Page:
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Thursday, July 18th, 2024
the Week of Proper 10 / Ordinary 15
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Bible Commentaries
Matthew 7

Orchard's Catholic Commentary on Holy ScriptureOrchard's Catholic Commentary

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Verses 1-29

VII 1-27 The New Spirit in Action— Before the concluding exhortation to action, 13-27, our Lord gives two pieces of advice for those to whom he has explained the new spirit. The first, 1-6, concerns the relationship of the Christian with his fellows; the second, 7-11, of the Christian with God by prayer. There is no clear connexion of the sections within the chapter nor of this chapter with the preceding.

1-6 Judge not! (Luke 6:37-42)—Condemnation of our neighbour (like forgiveness; 6:12) brings a like answer from God. In this sense (but cf.Luke 6:38 note) the rabbinic saying ’measure for measure’ is true, SB 1, 444 f. But even on the human plane such procedure is unjust and absurd. By a remark involuntarily echoed in our own conscience our Lord shows it. Psychologically we are quick to see (and to magnify) our own faults in others (’lynx to our neighbours, mole to ourselves’, La Fontaine, Fables, 1, 7; cf. Lagrange). We see the splinter (???F??, a dry particle of sawn wood) in his eye and miss the plank in our own—this is the true proportion and it escapes us. Yet we kindly (and hypocritically) offer to remove what we are too blind to see. 6. Yet a discreet assessment of our fellow’s dispositions is sometimes necessary as when, for instance, there is danger of sacrilegious profanation. Indiscretion in such matters may turn indifference to malevolence, thus uselessly harming our neighbour, injuring ourselves, wasting what is precious and sacred. Our Lord speaks, as it seems, of prudence in expounding the mysteries of the kingdom; he himself later, 13:10-15, shows the example. The principle was applied in the early Church (cf.Didache, 9, 5) to the question of nonadmission of the unbaptized to the Holy Eucharist. Our Lord compares the indiscretion to that of offering sacred (sacrificial meat?) or precious things to mere brutes which turn on the giver with disappointed ferocity. The comparison is a general one. We should not seek therefore to identify the ’swine’, e.g. with pagans, nor the ’dogs’ with lapsed Christians, nor to regard the terms as a pointed insult. The animals together represent the religiously unappreciative; their distinction is merely graphic and stylistic in the manner of Semitic parallelism. This paralielism will be all the more marked if we accept the not improbable suggestion (adopted by * Black, 146-8) that the Aramaic has been mistranslated or subjected to interpretation and originally read: Give not a precious ring (Aram. qe?aša’) to dogs’. Our present text (t? ?????, DV ’that which is holy’) supposes an original Aramaic qu?ša’.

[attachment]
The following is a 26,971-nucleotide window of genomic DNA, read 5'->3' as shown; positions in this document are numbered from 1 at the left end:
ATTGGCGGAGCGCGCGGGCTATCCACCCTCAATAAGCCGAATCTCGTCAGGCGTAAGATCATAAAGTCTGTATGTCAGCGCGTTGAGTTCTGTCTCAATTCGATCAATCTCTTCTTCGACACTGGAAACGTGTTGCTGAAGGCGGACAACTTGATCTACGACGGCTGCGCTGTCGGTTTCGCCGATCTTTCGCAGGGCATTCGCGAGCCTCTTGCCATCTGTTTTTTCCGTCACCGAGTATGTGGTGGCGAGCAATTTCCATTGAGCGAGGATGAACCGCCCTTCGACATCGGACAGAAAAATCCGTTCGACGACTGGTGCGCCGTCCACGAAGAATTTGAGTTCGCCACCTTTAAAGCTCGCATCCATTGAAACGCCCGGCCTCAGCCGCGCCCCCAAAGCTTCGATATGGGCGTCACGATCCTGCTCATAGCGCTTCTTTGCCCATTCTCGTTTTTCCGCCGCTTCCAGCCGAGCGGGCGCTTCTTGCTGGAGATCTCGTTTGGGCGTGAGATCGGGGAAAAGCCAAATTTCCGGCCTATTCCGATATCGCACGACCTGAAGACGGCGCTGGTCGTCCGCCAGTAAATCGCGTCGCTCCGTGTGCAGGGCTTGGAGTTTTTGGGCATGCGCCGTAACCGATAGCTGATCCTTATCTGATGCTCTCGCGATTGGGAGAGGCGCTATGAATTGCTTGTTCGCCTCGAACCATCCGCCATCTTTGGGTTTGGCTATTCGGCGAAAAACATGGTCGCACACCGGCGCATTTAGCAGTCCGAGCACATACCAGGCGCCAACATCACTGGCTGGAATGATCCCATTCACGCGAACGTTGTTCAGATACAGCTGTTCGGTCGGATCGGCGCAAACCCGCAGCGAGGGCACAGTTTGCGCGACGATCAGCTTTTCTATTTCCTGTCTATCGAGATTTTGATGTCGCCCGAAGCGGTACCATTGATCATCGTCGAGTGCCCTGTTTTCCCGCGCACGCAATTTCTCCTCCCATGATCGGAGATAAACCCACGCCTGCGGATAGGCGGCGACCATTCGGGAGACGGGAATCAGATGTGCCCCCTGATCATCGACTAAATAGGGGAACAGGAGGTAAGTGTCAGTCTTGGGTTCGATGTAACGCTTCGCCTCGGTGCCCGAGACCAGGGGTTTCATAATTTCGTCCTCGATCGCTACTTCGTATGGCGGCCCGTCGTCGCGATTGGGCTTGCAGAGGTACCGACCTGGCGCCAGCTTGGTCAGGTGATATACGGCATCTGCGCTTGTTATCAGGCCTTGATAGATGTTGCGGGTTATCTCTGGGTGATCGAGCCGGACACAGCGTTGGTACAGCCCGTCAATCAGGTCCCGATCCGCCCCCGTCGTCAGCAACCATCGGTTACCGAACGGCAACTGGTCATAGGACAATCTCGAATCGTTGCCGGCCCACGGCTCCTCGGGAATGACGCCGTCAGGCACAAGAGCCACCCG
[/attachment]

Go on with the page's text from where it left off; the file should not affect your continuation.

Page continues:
7-11 Prayer Sure of a Hearing (Luke 11:9-13)—In Lk this passage is not included in the Sermon, and it is unexpected in this place in Mt, though it would aptly follow 6:33.

7-8. It is a constant divine law that prayer is never unanswered. Provided we pray as our Lord taught his disciples, 6:9-13, a door will be opened to us (by God, as in the similar use of the impersonal in 2, 19).

9-11. To doubt this would be to insult our Father. Even human fathers, with all their imperfections, are capable of perfect paternal love. How much more the heavenly Father who is perfection itself! He will not disappoint the hungry children with a stone that looks like bread nor with a serpent (equally useless for food) which has perchance been netted with the fish; cf. RB55 ( 1948) 195-8. The ’serpent’ may be identified with the tropidonotus lesselatus, sometimes hooked, and presumably netted, in the Lake of Galilee. Hence (in the absence of any similarity, comparable to the bread-stone similarity, between the ’serpent’ and any known Galilean fish) the fish-serpent juxtaposition.

12. The Golden Rule (cf.Luke 6:31)—The whole message of the ancient Scriptures which our Lord had come to fulfil (5:17 note) is summed up: In all things that concerns our fellows (practical charity, forgiveness, kindly’ judgements, etc.) our best available standard of conduct is the treatment we should like to receive (though perhaps do not) from him. This eliminates the interest we have in ourselves or rather shares it with our neighbour, thus restoring the balance. Mt evidently takes this love of neighbour to include the love of God which is its true motive, 22:34-40. For a negative form of the Golden Rule cf.Tob 4:16. The original setting of the maxim is perhaps, as in Luke 6:31, after the ’retaliation’ section, 5:38-42, though it would as suitably follow the ’Judge not’ passage, 7:1-5. The falling cadence at the end of the verse and the echo of 5:17 give the impression that the Sermon proper is now at an end. This prepares us for the concluding exhortation to serious action. 688a